If they sell, there's a newcomer in town with a blazing fastball and a wicked slider. Watch Carter Capps some time, it's a lot of fun. 96 mph gas, a crazy slider, and a decent change -- and yet he can't corral the stuff. Or he can show a good walk rate, but then he gets homeritis. You'd think Miami could cure homeritis, but Capps came from Seattle. In any case, he's been terrible against lefties and you'll need to see some progress in that arena before he can be a closer. He's walked six lefties per nine innings and given up almost two homers per nine against southpaws. A.J. Ramos had a bad walk rate last year, but he also had 93 mph gas and a starter's arsenal that could help him avoid platoon splits in the future. If he can improve the command even slightly, he should iron out his own platoon problems -- at least he has the pitches to do so. This is a tough handcuff to pick, and you might just want to watch their usage in the early going to figure out who you like.
Bobby Parnell says he's healthy, and if he is, he's a proven closer with gas (95+), a good breaker, and a splitter he's working on. If you're wondering where the strikeouts are, he's made a concerted choice to pitch low in the zone and aim for grounders over whiffs. That's helped him to plus ground-ball rates and tiny little homer rates, but it's also eroded his upside. Now, he's a little bit better than a Jim Johnson type when it comes to strikeout rate, but he's in that mold. His lack of a long track record in the closer role makes him so cheap his valuable, though.
Should the team trade him, or should his neck act up again, there is a fresh new arm in town that has been touted as a Close of the Future in the past. Vic Black is all fastball (96) and curveball (plus whiff rate), but in the past he's had command problems. If the strikeout rate comes up to make his walk rate passable, he could be a closer for sure. But it's Gonzalez Germen that spent a year in the pen with a great whiff rate. It didn't quite turn into a strikeout per inning, but almost, and he's had much better walk rates in the past. With two breaking pitches that are elite by whiff rates, and a fastball that goes 93, all he needs to do is work on his fastball command to be a great reliever. Seriously. Don't forget the name. 31% whiff rates on change-ups are rare -- that rate beat the rate that Cole Hamels showed on his vaunted change-piece.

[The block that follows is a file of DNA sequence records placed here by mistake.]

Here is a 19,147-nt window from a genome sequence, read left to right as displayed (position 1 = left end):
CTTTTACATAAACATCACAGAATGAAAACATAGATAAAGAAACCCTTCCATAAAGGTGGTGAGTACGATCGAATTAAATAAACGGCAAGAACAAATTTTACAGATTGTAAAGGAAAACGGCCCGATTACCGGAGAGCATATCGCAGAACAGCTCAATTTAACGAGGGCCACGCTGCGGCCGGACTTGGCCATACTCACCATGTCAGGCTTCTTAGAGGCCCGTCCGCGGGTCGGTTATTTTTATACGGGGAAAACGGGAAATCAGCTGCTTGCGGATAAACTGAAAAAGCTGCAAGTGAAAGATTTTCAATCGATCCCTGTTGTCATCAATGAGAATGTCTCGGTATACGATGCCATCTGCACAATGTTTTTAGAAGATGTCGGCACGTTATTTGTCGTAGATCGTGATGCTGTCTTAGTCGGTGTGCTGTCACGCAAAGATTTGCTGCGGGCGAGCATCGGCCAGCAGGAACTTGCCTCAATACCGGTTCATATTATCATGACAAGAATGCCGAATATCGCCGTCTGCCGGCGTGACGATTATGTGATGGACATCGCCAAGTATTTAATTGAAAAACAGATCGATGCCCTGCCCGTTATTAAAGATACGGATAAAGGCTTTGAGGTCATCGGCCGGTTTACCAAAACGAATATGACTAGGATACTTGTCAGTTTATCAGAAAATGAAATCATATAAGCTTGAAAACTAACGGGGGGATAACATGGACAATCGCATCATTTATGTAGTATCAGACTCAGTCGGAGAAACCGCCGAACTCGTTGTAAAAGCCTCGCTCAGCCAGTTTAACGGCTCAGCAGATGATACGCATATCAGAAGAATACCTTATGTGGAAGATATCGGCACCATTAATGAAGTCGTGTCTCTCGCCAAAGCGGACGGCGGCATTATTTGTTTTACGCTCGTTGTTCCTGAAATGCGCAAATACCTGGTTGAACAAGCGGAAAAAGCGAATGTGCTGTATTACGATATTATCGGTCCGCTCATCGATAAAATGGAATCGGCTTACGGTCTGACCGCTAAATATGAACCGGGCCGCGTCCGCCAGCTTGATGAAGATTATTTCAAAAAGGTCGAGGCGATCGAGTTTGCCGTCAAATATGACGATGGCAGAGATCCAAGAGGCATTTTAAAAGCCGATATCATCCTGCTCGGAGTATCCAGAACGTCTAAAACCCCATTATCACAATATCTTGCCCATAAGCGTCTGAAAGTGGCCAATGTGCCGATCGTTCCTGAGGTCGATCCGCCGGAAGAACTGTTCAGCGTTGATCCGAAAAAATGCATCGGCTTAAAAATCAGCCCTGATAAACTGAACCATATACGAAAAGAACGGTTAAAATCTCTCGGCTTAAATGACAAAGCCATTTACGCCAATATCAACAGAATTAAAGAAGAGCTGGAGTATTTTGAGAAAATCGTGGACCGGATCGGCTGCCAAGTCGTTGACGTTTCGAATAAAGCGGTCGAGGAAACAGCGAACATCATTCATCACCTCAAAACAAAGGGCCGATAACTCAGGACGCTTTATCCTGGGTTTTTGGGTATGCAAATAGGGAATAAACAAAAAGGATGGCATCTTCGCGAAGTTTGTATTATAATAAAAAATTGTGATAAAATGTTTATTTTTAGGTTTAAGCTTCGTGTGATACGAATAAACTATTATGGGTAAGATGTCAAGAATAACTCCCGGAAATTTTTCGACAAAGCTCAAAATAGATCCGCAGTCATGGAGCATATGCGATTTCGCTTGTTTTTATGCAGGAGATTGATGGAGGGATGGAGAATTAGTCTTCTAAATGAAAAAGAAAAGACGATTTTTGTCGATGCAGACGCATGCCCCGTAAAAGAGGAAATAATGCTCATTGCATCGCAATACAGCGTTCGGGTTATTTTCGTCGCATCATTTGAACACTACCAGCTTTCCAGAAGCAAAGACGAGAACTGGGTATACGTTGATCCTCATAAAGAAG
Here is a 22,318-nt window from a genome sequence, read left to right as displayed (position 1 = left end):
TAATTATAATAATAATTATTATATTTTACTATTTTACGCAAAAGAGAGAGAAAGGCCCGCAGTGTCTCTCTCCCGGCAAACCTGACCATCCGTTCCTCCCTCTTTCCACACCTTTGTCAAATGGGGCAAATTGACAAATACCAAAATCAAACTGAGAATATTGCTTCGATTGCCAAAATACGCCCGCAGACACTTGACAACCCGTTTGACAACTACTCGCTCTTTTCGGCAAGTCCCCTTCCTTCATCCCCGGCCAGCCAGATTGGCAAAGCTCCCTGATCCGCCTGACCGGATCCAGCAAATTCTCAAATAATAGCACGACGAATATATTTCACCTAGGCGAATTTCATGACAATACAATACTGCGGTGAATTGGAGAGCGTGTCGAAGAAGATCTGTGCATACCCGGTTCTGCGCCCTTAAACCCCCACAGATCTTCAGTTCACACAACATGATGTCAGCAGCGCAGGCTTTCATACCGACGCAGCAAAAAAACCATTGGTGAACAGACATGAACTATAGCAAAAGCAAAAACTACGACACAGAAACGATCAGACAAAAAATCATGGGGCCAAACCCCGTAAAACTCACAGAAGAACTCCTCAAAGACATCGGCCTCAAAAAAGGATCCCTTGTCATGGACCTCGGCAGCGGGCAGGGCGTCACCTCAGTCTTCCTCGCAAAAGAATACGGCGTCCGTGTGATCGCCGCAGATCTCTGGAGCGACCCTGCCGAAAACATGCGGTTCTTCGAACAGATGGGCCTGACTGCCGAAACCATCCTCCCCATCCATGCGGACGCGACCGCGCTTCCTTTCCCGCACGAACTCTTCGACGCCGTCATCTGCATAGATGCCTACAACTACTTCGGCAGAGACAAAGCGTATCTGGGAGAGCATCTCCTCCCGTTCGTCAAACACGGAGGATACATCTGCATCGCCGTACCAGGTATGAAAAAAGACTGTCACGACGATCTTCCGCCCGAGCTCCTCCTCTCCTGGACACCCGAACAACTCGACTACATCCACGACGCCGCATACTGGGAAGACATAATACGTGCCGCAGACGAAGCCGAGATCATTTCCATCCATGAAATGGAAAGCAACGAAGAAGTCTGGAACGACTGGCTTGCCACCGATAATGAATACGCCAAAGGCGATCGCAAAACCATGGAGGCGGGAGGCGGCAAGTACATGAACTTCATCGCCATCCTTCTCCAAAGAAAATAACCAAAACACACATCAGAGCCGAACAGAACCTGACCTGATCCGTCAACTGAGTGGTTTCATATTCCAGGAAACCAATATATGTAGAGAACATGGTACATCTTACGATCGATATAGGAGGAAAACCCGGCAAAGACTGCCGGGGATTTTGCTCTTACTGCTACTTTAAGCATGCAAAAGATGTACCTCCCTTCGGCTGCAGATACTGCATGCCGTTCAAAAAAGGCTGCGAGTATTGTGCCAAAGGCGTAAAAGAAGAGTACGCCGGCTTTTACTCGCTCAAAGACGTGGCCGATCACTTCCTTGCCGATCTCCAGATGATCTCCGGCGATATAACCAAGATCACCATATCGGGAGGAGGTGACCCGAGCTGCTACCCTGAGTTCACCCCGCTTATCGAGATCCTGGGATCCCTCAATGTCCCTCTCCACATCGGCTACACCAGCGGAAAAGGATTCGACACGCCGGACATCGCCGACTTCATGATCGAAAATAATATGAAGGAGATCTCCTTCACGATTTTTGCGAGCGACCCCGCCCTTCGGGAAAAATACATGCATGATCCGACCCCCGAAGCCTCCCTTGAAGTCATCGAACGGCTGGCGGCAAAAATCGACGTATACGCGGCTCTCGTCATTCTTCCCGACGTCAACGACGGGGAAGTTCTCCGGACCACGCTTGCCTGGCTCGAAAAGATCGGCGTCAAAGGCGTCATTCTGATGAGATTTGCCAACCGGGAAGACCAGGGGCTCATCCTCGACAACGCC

Rafael Soriano's story is a little like Jonathan Papelbon's, just a little less obvious when it comes to velocity. Yes, last year was a career-low in velocity for Soriano, but it was only by about a tick on the fastball. But, like Papelbon, Soriano also showed a career-low strikeout rate, backed up by a career-worst drop in swinging strikes. He used his slider less than usual and this is a man that has had elbow issues in his past. Too many red flags for me to pay retail on that arm.
Tyler Clippard seems to be the obvious speculation play here, especially since the team supposedly shopped Drew Storen in the offseason. And Clippard does have at least three pitches, great whiff rates, and good command. He's been huge for the Nationals and even had 32 saves for them in 2012. So what's the risk? Pitches. Clippard has thrown more pitches than any reliever in baseball since 2010. He's thrown 340 more than second place Matt Belisle. He's racked up the most innings, too, but it's his particular style of pitching -- strikeouts and walks -- that has led to all the pitches. Matt Belisle only has six fewer innings over the same time period, for example. If those pitches do catch up to him, Drew Storen might be happy he wasn't traded. He's still got 94 mph gas, a three-pitch mix to avoid platoon splits, and excellent control. And he was the Nationals' closer in 2011, so he's done it before. Don't forget Storen.